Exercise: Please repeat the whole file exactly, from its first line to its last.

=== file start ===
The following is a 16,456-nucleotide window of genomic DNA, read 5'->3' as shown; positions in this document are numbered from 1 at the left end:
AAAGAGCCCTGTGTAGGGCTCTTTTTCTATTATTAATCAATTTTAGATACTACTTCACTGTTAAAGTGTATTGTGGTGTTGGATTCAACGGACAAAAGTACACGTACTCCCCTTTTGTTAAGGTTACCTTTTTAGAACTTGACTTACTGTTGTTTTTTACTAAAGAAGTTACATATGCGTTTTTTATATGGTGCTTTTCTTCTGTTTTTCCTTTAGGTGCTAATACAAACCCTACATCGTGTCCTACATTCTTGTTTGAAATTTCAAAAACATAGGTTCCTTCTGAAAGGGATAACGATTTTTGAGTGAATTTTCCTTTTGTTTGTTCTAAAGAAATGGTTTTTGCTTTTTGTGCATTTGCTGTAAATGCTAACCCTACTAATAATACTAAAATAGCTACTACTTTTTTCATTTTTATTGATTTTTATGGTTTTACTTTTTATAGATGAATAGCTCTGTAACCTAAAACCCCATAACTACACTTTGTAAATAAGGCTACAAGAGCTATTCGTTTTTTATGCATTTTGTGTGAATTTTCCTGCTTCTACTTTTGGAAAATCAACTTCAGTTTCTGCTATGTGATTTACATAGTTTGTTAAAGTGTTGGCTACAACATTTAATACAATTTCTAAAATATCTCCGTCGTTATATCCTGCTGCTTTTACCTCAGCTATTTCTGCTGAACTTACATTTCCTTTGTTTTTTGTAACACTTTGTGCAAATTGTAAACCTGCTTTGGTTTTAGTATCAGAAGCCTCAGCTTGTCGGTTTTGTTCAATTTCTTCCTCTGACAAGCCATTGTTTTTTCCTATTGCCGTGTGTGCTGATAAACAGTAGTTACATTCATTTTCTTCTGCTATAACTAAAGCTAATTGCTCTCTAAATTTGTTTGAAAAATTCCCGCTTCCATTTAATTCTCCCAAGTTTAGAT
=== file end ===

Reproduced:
The following is a 16,456-nucleotide window of genomic DNA, read 5'->3' as shown; positions in this document are numbered from 1 at the left end:
AAAGAGCCCTGTGTAGGGCTCTTTTTCTATTATTAATCAATTTTAGATACTACTTCACTGTTAAAGTGTATTGTGGTGTTGGATTCAACGGACAAAAGTACACGTACTCCCCTTTTGTTAAGGTTACCTTTTTAGAACTTGACTTACTGTTGTTTTTTACTAAAGAAGTTACATATGCGTTTTTTATATGGTGCTTTTCTTCTGTTTTTCCTTTAGGTGCTAATACAAACCCTACATCGTGTCCTACATTCTTGTTTGAAATTTCAAAAACATAGGTTCCTTCTGAAAGGGATAACGATTTTTGAGTGAATTTTCCTTTTGTTTGTTCTAAAGAAATGGTTTTTGCTTTTTGTGCATTTGCTGTAAATGCTAACCCTACTAATAATACTAAAATAGCTACTACTTTTTTCATTTTTATTGATTTTTATGGTTTTACTTTTTATAGATGAATAGCTCTGTAACCTAAAACCCCATAACTACACTTTGTAAATAAGGCTACAAGAGCTATTCGTTTTTTATGCATTTTGTGTGAATTTTCCTGCTTCTACTTTTGGAAAATCAACTTCAGTTTCTGCTATGTGATTTACATAGTTTGTTAAAGTGTTGGCTACAACATTTAATACAATTTCTAAAATATCTCCGTCGTTATATCCTGCTGCTTTTACCTCAGCTATTTCTGCTGAACTTACATTTCCTTTGTTTTTTGTAACACTTTGTGCAAATTGTAAACCTGCTTTGGTTTTAGTATCAGAAGCCTCAGCTTGTCGGTTTTGTTCAATTTCTTCCTCTGACAAGCCATTGTTTTTTCCTATTGCCGTGTGTGCTGATAAACAGTAGTTACATTCATTTTCTTCTGCTATAACTAAAGCTAATTGCTCTCTAAATTTGTTTGAAAAATTCCCGCTTCCATTTAATTCTCCCAAGTTTAGAT